When the war ends, Antonio doesn’t return, but Giovanna is convinced that he is still alive. After failing to get any satisfaction from public authorities, she travels to Russia to look for him. It’s not a spoiler to say she finds him, inasmuch as Mastroianni is the co-star. Some may find the circumstances and outcome predictable; some may not.

Watching this film, which has Italian dialogue and English subtitles, is an uneven experience. Mastroianni and Loren are an irresistible combination, and they play their  parts well, but the story itself is at times melodramatic and implausible. In what seems to have been an overreaching attempt to project the character’s moods, Loren is made to look at times as if she’s 30 and at other times as if she’s 50.

The photography in both Italy and Russia is eye-catching, and there is a very effective scene in which Giovanna visits a Russian hillside that is dotted with hundreds of wooden crosses marking the graves of Italian soldiers. The film also has a wonderful score by Henry Mancini that was nominated for an Oscar.

When we recommended to a neighbor that she watch the Marcello Mastroianni-Jack Lemmon film “Macaroni,” she countered by referring us to the 1964 movie “Marriage Italian Style,” in which Mastroianni stars with Sophia Loren. I had seen it about 40 years ago, but didn’t remember anything about it.

Filmed in Italian in Naples, this is the story of an amoral businessman who meets a teen-aged prostitute in a brothel during an Allied bombing raid, and then makes her his mistress when they meet again several years later. Domenico Soriano (Mastroianni) is in the baking business, and he puts Filumina Maturano (Loren) in charge of one of his stores while he keeps her — outside his home — in a very comfortable style. Filumena is not satisfied with this arrangement and she pressures “Dummi,” as she calls him, both to publicly acknowledge her and to make her a part of his household. Step-by-step she gains concessions  that include a room in his house and recognition as the “lady” of the premises, but she does not get the final prize, marriage, until she employs a  subterfuge that blows up in her face.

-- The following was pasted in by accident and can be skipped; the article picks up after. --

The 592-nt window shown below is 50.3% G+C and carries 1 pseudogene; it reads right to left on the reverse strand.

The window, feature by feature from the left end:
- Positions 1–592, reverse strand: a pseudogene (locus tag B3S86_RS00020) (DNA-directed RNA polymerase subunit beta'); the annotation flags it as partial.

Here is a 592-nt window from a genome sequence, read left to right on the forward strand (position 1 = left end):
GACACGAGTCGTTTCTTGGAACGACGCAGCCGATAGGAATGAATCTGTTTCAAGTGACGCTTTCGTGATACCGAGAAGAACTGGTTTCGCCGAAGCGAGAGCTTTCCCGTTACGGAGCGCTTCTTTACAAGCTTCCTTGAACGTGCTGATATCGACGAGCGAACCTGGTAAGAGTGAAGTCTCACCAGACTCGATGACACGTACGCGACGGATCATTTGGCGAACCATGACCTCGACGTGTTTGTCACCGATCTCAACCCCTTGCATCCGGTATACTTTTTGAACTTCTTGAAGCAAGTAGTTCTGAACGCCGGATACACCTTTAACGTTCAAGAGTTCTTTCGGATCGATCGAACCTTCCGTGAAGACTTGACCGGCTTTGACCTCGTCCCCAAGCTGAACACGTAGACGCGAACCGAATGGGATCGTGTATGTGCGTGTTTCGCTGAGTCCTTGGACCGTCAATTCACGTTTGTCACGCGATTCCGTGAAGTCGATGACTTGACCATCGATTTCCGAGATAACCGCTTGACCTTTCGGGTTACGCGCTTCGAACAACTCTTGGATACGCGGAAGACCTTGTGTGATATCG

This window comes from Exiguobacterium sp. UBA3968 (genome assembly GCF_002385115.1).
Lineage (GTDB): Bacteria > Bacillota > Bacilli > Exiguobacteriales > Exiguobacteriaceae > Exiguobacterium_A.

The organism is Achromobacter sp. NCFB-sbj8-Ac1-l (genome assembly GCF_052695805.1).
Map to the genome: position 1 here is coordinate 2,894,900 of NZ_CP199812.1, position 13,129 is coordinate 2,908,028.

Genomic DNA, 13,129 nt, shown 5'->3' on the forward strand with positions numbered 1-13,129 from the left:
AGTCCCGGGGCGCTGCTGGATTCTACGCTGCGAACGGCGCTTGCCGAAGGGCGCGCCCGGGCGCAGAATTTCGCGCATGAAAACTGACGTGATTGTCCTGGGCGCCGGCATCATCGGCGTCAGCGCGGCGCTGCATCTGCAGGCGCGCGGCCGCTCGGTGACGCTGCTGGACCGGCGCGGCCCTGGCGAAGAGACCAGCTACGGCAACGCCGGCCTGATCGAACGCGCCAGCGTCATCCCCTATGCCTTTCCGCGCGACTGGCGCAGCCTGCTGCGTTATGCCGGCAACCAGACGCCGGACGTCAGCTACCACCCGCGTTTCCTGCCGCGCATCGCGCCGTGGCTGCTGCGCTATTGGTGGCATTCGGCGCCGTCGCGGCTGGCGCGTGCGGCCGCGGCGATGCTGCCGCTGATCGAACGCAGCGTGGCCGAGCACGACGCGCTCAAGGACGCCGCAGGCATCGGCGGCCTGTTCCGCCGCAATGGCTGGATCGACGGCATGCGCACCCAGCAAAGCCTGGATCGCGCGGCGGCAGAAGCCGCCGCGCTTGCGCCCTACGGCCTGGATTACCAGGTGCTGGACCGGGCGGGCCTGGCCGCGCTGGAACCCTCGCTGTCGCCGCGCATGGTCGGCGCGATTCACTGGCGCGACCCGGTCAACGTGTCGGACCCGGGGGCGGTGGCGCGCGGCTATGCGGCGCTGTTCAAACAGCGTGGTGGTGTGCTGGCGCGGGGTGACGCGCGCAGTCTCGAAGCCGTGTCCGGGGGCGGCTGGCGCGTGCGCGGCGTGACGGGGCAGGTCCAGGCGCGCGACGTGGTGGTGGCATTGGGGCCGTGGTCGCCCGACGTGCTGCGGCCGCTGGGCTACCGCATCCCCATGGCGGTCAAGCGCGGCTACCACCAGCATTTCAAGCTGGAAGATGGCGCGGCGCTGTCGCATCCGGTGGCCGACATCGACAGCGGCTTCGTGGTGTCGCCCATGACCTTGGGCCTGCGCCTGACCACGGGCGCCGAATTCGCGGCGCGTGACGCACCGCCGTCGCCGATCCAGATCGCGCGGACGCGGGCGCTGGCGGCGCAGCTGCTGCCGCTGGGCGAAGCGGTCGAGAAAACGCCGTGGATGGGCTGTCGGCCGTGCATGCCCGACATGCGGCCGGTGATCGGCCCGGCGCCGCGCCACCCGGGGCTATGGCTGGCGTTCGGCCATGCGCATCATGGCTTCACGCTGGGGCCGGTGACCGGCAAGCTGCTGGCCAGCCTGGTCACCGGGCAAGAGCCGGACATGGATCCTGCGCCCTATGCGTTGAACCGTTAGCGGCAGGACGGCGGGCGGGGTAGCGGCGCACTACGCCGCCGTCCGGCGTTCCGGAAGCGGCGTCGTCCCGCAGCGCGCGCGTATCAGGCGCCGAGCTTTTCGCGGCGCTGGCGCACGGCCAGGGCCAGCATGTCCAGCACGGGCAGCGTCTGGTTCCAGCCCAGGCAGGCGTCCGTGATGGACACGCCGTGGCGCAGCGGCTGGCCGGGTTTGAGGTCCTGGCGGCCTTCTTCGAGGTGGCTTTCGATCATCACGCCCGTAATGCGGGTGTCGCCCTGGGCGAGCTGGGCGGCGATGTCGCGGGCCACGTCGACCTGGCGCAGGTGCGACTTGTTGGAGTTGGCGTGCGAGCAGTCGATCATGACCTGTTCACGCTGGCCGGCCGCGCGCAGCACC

Domenico’s passion for Filumena degrades into disgust, and he takes up a relationship with a young cashier at one of his shops.

Meanwhile, Filumena has a secret of her own — actually, three — namely a trio of sons she has borne as a result of her career, one of them by the unwitting Domenico.

This film, directed by Vittorio De Sica and filmed in the earthy Neapolitan environment, is a combination of farce, tawdry melodrama, and implausible plot, that can’t be taken seriously. Considering the lengths De Sica went to in order to exploit Loren’s legendary physique – as opposed to the weight of her acting – the Oscar she won as “best actress in a foreign film”  seems farcical in itself.

Having said that, I can report that the movie, taken for what it is, is funny and entertaining. The surroundings, whether indoor or out, are engaging, and Mastroianni himself is hard to completely dislike in any role. In this case, except for the ludicrous conclusion, he is worth watching as the rake trying to avoid the consequences of a misspent adulthood.